Language Selection

English French German Italian Portuguese Spanish

Linux Grows Among The Lupins In WA

Filed under

Linux is growing along with the wheat, barley, chickpeas, and lupins in Perenjori, a small shire in Western Australia, thanks to a man named Barry Kauler.

Kauler is the man behind "Puppy" ( -- a 60MB CD bootable GNU Linux based operating system that can run on old PCs with very little RAM. Version two of the distro looks set for release in April.

There is also a 90MB version called "Chubby Puppy" which includes Open Office. Booting from CD, Puppy can save everything back to the CD so there is no need for a hard drive. It can also load totally into RAM so that the CD drive is free for other purposes. It will install from USB, Zip or hard drive media. It aims to offer all the applications you need for daily use in an easy to use, fast and secure way.

The distro was named after Kauler's dog that went missing, "Probably off to teach kangaroos how to use Linux," he said.

"Puppy is designed to be very easy to use, with a Windows 98 look and feel, kind of but better, with lots of GUI Wizards. There's a little GUI application for everything," Kauler said.

Full Story.

More in Tux Machines

7 open-source password managers to try now that LogMeIn owns LastPass

Some LastPass users were clearly not pleased to find out last week that the password management app had been acquired by LogMeIn. Fortunately, there are several alternatives to choose from. Sure, there are premium options like Dashlane, Keeper, Passpack, 1Password, and RoboForm, but there are also free password management systems that anyone can inspect and even contribute to. No matter what you use, the idea is to be more secure than you would be if you were to just use “password” as the password for every app you sign up for. Read more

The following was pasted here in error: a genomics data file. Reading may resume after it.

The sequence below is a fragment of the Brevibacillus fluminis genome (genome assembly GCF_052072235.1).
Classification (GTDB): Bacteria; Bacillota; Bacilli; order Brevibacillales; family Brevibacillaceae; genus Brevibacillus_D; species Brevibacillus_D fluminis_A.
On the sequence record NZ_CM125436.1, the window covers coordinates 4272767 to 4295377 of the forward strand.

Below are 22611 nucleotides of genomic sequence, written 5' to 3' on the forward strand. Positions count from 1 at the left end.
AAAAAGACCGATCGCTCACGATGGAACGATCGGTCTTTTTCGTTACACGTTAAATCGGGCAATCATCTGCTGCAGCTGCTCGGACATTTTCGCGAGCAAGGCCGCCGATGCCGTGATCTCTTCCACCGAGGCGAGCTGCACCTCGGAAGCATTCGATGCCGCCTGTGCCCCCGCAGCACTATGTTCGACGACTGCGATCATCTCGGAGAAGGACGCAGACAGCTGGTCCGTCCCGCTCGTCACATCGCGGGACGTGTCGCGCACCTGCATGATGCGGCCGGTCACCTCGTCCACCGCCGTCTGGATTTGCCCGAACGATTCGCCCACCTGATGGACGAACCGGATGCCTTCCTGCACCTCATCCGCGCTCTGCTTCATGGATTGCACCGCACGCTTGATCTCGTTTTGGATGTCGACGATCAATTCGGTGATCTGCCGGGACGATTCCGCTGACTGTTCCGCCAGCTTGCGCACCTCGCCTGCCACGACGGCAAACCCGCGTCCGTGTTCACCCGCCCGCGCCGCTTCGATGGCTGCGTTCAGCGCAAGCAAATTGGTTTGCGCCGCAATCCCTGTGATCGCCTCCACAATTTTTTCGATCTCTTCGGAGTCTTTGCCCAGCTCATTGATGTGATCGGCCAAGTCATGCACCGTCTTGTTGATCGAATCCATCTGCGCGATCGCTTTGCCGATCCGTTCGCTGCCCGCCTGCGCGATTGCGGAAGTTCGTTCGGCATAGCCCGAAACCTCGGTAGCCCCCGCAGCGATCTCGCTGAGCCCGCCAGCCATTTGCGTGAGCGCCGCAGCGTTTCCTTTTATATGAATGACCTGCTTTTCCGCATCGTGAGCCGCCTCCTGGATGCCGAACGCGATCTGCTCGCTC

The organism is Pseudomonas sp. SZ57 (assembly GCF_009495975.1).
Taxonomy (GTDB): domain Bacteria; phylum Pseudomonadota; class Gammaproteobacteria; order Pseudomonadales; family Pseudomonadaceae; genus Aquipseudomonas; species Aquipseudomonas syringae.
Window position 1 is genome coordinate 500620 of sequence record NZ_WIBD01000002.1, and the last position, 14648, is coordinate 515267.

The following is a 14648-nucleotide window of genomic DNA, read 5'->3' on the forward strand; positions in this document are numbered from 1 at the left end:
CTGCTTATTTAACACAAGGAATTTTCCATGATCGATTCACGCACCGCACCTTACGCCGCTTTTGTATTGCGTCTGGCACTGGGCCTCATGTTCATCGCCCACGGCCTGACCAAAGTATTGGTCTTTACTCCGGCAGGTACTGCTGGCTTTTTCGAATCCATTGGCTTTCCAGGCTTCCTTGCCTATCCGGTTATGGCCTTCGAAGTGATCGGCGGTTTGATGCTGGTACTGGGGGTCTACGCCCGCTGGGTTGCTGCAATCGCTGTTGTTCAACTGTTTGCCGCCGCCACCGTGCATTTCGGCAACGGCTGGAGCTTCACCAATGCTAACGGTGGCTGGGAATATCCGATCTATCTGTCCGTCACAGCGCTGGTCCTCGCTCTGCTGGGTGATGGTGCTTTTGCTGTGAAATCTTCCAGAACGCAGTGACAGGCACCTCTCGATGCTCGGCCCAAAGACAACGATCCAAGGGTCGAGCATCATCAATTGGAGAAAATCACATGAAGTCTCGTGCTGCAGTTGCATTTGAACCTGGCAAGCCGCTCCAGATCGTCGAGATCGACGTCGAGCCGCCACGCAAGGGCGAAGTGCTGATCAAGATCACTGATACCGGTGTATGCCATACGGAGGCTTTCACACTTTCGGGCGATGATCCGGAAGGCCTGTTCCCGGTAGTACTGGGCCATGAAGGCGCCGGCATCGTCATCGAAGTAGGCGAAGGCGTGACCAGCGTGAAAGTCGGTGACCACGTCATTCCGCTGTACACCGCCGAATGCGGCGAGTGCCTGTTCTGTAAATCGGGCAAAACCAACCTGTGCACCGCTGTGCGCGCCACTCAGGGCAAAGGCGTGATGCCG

Open Document Format: Using Officeshots and ODFAutoTesting for Sustainable Documents

One of the many benefits of open source software is that it offers some protection from having programs disappear or stop working. If part of a platform changes in a non-compatible way, users are free to modify the program so that it continues to work in the new environment. At a level above the software, open standards protect the information itself. Everybody expects to be able to open a JPEG image they took with their digital camera 5 years ago. And, it is not unreasonable to expect to be able to open that same image decades from now. For example, an ASCII text file written 40 years ago can be easily viewed today. Read more

NVIDIA + Nouveau: "Hopefully More Surprises To Come"

Alexandre Courbot, a developer at NVIDIA who has been working on the Tegra open-source graphics support a lot for Nouveau, presented last week at LinuxCon Europe 2015. Thanks to the work by Courbot and others at NVIDIA, the Tegra K1 with its Kepler GPU has mainline Nouveau graphics support while the open-source graphics enablement for the Tegra X1 with Maxwell GPU continues to be upstreamed. Read more

Moto 360 (2nd gen) review: The Android Wear watch to beat

If you’re looking for a smartwatch that delivers a “next-generation” experience, the 2nd generation Moto 360 isn’t it. In fact, none of the Android Wear watches really move the platform forward in a significant way—perhaps because Google is largely in the driver’s seat for software development. But if you want a smartwatch that delivers a great experience for everything Android Wear can do, this is the one. Numerous hardware refinements and a year of software development have made the new Moto 360 everything the first one should have been. Read more